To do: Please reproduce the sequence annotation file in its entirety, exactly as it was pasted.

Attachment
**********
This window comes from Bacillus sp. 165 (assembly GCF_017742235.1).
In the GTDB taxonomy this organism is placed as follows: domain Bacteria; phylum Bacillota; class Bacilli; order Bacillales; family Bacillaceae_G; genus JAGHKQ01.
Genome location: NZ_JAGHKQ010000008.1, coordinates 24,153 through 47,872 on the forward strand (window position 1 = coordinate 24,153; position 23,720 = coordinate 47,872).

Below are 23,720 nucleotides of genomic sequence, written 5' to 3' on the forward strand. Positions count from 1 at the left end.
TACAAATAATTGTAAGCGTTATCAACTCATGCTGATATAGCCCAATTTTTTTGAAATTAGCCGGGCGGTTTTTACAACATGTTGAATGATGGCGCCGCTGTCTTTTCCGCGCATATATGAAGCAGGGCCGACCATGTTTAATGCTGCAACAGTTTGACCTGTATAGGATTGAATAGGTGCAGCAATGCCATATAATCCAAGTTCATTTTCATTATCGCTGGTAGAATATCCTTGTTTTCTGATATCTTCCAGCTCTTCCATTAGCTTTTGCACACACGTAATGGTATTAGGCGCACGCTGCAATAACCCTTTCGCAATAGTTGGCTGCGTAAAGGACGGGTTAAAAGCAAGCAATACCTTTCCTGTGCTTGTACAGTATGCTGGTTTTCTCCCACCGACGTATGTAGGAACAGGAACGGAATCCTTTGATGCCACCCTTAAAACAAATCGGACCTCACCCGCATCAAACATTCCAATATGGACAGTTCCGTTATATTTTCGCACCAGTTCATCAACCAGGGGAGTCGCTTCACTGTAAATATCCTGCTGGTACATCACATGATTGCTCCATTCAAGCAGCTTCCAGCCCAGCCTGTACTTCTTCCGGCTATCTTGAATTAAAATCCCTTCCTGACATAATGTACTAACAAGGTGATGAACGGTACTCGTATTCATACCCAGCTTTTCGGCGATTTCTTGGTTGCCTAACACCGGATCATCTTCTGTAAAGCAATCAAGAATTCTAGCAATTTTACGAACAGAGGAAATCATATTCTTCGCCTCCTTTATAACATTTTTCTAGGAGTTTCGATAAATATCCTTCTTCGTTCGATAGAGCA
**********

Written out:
This window comes from Bacillus sp. 165 (assembly GCF_017742235.1).
In the GTDB taxonomy this organism is placed as follows: domain Bacteria; phylum Bacillota; class Bacilli; order Bacillales; family Bacillaceae_G; genus JAGHKQ01.
Genome location: NZ_JAGHKQ010000008.1, coordinates 24,153 through 47,872 on the forward strand (window position 1 = coordinate 24,153; position 23,720 = coordinate 47,872).

Below are 23,720 nucleotides of genomic sequence, written 5' to 3' on the forward strand. Positions count from 1 at the left end.
TACAAATAATTGTAAGCGTTATCAACTCATGCTGATATAGCCCAATTTTTTTGAAATTAGCCGGGCGGTTTTTACAACATGTTGAATGATGGCGCCGCTGTCTTTTCCGCGCATATATGAAGCAGGGCCGACCATGTTTAATGCTGCAACAGTTTGACCTGTATAGGATTGAATAGGTGCAGCAATGCCATATAATCCAAGTTCATTTTCATTATCGCTGGTAGAATATCCTTGTTTTCTGATATCTTCCAGCTCTTCCATTAGCTTTTGCACACACGTAATGGTATTAGGCGCACGCTGCAATAACCCTTTCGCAATAGTTGGCTGCGTAAAGGACGGGTTAAAAGCAAGCAATACCTTTCCTGTGCTTGTACAGTATGCTGGTTTTCTCCCACCGACGTATGTAGGAACAGGAACGGAATCCTTTGATGCCACCCTTAAAACAAATCGGACCTCACCCGCATCAAACATTCCAATATGGACAGTTCCGTTATATTTTCGCACCAGTTCATCAACCAGGGGAGTCGCTTCACTGTAAATATCCTGCTGGTACATCACATGATTGCTCCATTCAAGCAGCTTCCAGCCCAGCCTGTACTTCTTCCGGCTATCTTGAATTAAAATCCCTTCCTGACATAATGTACTAACAAGGTGATGAACGGTACTCGTATTCATACCCAGCTTTTCGGCGATTTCTTGGTTGCCTAACACCGGATCATCTTCTGTAAAGCAATCAAGAATTCTAGCAATTTTACGAACAGAGGAAATCATATTCTTCGCCTCCTTTATAACATTTTTCTAGGAGTTTCGATAAATATCCTTCTTCGTTCGATAGAGCA